Joy Ride was not originally titled Joy Ride. "Our working title, the one we slapped on the cover page of our script, was Joy F**k Club," director Adele Lim says of the "loving homage" to 1993's groundbreaking Joy Luck Club. Getting an expletive-laden movie title past the MPAA, however, remains a nonstarter. And so "began the long, long process of trying to find exactly the right title that would capture the spirit of this movie."

Before it was Joy Ride, and even before it was Joy F**k Club, the comedy started simply as a thought experiment between Lim and her longtime friends, Cherry Chevapravatdumrong and Teresa Hsiao. The latter two met in the Family Guy writers' room ("We were the only two women and only two Asian people on the staff at the time"). And then, through mutual friends, they met Lim, who is best known for co-writing Crazy Rich Asians and Disney's Raya and the Last Dragon. "We don't hang out with drama writers normally," Hsiao deadpans.

"We've been friends for years and years and our favorite thing to do is make each other crack up with disgusting stories either inspired by our lives or the lives of our messy friends," Lim tells A.frame. "We got to the point of thinking, 'You know what? We're all professional writers. We should put all of this into a movie and write the kind of movie we wish we had growing up.'"

Inspired by their love of comedies like Girls Trip, Bridesmaids, and The Hangover, the women began using their regular hangouts to outline a hard R comedy of their own: Four unlikely friends on a debauched trip to China, full of sex, drugs, and K-pop. Chevapravatdumrong and Hsiao spent nights and weekends writing it on spec. "Really, we were doing this thing for ourselves," says Hsiao. And then, the movie got greenlit. "We never thought that would happen."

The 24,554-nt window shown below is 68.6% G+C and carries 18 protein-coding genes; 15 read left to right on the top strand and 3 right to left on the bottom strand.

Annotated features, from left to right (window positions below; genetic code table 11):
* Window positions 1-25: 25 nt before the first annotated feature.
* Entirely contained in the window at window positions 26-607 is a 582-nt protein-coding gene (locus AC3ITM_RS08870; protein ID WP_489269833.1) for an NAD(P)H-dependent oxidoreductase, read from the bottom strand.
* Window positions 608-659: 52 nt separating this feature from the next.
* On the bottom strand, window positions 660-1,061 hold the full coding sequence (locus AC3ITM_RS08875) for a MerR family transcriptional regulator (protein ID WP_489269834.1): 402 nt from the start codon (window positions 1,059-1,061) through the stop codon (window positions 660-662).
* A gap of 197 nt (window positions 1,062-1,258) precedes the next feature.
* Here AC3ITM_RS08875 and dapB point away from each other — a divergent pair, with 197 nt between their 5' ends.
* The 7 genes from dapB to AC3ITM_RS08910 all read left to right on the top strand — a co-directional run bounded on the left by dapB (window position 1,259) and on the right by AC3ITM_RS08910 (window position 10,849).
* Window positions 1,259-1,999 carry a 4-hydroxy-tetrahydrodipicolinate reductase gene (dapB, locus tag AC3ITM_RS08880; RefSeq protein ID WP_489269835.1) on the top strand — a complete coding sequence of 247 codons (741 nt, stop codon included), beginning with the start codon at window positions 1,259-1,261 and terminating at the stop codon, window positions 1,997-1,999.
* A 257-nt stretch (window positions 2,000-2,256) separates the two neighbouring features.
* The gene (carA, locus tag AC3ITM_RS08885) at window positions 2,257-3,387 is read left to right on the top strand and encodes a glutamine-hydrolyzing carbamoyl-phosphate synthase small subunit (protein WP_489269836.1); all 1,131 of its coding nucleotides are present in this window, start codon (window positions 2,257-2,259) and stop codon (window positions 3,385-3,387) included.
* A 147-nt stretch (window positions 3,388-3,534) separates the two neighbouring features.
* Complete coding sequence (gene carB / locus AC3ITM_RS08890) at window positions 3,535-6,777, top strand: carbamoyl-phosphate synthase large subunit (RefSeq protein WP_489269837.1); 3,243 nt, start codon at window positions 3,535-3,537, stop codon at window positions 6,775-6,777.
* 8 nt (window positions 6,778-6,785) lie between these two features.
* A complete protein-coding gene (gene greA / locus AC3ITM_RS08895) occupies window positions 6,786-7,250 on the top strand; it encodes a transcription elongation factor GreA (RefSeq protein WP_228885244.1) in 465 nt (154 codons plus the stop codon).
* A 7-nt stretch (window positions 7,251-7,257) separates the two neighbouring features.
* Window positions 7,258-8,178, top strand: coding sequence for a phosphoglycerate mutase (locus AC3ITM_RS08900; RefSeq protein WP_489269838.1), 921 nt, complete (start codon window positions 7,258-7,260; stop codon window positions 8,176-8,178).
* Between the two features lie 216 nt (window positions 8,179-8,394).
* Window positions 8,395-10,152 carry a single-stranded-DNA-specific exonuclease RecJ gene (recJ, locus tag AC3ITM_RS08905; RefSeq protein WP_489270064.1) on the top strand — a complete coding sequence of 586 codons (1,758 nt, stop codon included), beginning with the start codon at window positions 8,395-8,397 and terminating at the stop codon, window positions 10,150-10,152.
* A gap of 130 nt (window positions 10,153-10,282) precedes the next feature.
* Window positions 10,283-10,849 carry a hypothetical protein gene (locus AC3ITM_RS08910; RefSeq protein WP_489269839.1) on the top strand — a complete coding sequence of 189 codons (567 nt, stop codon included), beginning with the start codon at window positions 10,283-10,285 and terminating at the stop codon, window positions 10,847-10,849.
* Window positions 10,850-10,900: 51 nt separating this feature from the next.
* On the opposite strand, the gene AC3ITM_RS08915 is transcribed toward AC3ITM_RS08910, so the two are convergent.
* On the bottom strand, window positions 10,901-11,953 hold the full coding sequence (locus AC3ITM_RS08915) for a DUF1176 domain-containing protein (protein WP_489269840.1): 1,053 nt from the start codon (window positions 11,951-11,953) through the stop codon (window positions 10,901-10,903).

In Joy Ride, Audrey and Lolo first meet as kids on the playground and instantly bond over being the only Asian girls in their predominantly-white suburb. As adults, the two couldn't be more different — Audrey (Ashley Park) is an overachieving lawyer, Lolo (Sherry Cola) is a struggling "artist" — yet they remain besties. When Audrey is sent to Beijing on an important business trip, Lolo tags along as her translator — as do Audrey's college roommate-turned-famous actress Kat (Oscar nominee Stephanie Hsu) and Lolo's oddball cousin Deadeye (Sabrina Wu).

Along the way, the quartet unwittingly becomes a group of drug mules, has sex with an entire basketball team, and performs Cardi B and Megan Thee Stallion's "WAP" as a K-pop group called Brownie Tuesday — the latter climaxing in a full-frontal scene that will surely shock a few moviegoers. Because, if you're going to make the first R-rated studio comedy to star Asian and nonbinary actors, why not go big?

As Lim puts it, "There's no such thing as too far."

"We're equally disgusting," Chevapravatdumrong says for her part. She adds reassuringly, "We did not offend each other at any point during the entire writing and production of this movie."

Amidst the summer of the R-rated comedy — with No Hard Feelings and The Blackening now in theaters and Bottoms and Strays coming soon — there has been plenty of debate over the state of the big studio comedy. In 2023, is it really that hard to make a comedy without offending?

"We came at it very much from the perspective of we want to make a movie that is funny, but that is not ever punching down at anyone. That is really uplifting in a way, showing people that you haven't seen before, making jokes and not being the butt of the joke. Of course, there are going to be things that are not going to be for everyone, but I don't think there's anything that is blatantly offensive," says Hsiao. "I also think it's, like, we are the ones making the joke. We're three Asian female filmmakers coming out here, and we're doing this."